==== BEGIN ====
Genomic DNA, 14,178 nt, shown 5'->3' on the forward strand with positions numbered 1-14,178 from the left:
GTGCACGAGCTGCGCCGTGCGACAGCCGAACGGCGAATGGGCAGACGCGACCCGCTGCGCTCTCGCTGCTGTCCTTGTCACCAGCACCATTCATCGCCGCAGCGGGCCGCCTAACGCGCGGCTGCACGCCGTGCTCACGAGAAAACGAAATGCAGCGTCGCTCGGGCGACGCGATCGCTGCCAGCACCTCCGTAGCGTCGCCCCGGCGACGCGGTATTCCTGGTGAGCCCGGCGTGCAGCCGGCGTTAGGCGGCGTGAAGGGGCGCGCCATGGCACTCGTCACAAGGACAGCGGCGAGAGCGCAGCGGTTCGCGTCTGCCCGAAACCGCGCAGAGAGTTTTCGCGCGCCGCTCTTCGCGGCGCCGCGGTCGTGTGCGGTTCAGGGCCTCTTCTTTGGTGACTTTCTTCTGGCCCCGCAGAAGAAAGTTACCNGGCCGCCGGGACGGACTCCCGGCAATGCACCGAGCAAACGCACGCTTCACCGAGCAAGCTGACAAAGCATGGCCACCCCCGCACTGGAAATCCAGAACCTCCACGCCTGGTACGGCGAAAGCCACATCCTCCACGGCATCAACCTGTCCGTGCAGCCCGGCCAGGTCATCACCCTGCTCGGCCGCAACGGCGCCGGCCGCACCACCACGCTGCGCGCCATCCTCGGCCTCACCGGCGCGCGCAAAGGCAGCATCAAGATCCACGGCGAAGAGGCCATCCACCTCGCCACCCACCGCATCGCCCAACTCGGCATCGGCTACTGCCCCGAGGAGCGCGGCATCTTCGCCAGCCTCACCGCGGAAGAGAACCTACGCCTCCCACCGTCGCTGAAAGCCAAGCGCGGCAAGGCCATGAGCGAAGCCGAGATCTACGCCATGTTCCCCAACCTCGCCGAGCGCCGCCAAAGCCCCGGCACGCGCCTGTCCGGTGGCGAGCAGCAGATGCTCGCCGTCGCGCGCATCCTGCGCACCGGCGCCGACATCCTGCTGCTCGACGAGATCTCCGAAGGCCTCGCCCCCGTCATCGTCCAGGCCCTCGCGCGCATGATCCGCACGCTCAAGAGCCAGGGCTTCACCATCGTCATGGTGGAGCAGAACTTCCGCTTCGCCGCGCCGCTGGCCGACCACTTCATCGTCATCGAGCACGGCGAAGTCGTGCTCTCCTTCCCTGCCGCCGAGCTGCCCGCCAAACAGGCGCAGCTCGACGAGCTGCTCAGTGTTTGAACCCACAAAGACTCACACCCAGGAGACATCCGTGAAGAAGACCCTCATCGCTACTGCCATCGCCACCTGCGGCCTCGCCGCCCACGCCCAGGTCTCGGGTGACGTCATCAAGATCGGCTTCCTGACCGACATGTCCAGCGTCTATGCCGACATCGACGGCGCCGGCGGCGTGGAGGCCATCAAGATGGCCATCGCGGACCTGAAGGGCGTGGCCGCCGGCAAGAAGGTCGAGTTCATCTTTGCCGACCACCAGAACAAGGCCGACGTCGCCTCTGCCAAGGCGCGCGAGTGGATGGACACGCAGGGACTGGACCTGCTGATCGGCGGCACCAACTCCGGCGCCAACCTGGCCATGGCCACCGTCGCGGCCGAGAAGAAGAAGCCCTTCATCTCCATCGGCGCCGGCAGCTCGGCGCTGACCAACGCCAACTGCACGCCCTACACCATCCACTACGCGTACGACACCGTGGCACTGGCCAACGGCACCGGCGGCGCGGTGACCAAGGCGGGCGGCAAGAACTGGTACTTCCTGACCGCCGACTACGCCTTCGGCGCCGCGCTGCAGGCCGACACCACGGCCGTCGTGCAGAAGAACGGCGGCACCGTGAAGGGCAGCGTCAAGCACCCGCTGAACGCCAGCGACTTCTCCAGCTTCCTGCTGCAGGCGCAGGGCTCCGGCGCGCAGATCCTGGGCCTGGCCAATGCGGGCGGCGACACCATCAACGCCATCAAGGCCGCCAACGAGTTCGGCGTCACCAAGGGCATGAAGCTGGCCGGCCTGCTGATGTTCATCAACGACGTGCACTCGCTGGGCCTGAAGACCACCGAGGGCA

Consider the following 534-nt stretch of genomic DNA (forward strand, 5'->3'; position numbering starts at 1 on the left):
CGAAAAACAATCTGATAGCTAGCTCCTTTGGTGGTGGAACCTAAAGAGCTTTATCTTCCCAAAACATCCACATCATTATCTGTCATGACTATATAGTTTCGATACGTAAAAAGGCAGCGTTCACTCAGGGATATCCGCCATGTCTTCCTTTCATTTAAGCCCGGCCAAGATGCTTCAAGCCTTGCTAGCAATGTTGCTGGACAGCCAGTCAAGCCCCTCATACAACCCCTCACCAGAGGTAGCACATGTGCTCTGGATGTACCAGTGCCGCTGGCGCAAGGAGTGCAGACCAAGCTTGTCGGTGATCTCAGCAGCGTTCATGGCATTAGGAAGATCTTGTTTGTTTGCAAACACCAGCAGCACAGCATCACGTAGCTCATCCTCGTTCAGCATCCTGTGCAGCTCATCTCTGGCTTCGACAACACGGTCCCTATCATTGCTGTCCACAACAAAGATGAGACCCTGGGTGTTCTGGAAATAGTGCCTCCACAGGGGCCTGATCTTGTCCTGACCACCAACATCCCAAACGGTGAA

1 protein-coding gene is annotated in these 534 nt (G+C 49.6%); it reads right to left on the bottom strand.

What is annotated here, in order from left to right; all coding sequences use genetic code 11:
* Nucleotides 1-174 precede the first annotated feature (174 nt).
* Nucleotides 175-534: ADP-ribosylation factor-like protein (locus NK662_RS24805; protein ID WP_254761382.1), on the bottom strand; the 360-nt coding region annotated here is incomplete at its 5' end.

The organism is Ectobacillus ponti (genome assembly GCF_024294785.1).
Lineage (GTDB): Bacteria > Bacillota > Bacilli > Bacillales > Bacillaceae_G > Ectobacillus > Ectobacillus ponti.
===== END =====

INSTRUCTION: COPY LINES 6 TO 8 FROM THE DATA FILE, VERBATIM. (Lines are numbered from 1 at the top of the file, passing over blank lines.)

What is annotated here, in order from left to right; all coding sequences use genetic code 11:
* Nucleotides 1-174 precede the first annotated feature (174 nt).
* Nucleotides 175-534: ADP-ribosylation factor-like protein (locus NK662_RS24805; protein ID WP_254761382.1), on the bottom strand; the 360-nt coding region annotated here is incomplete at its 5' end.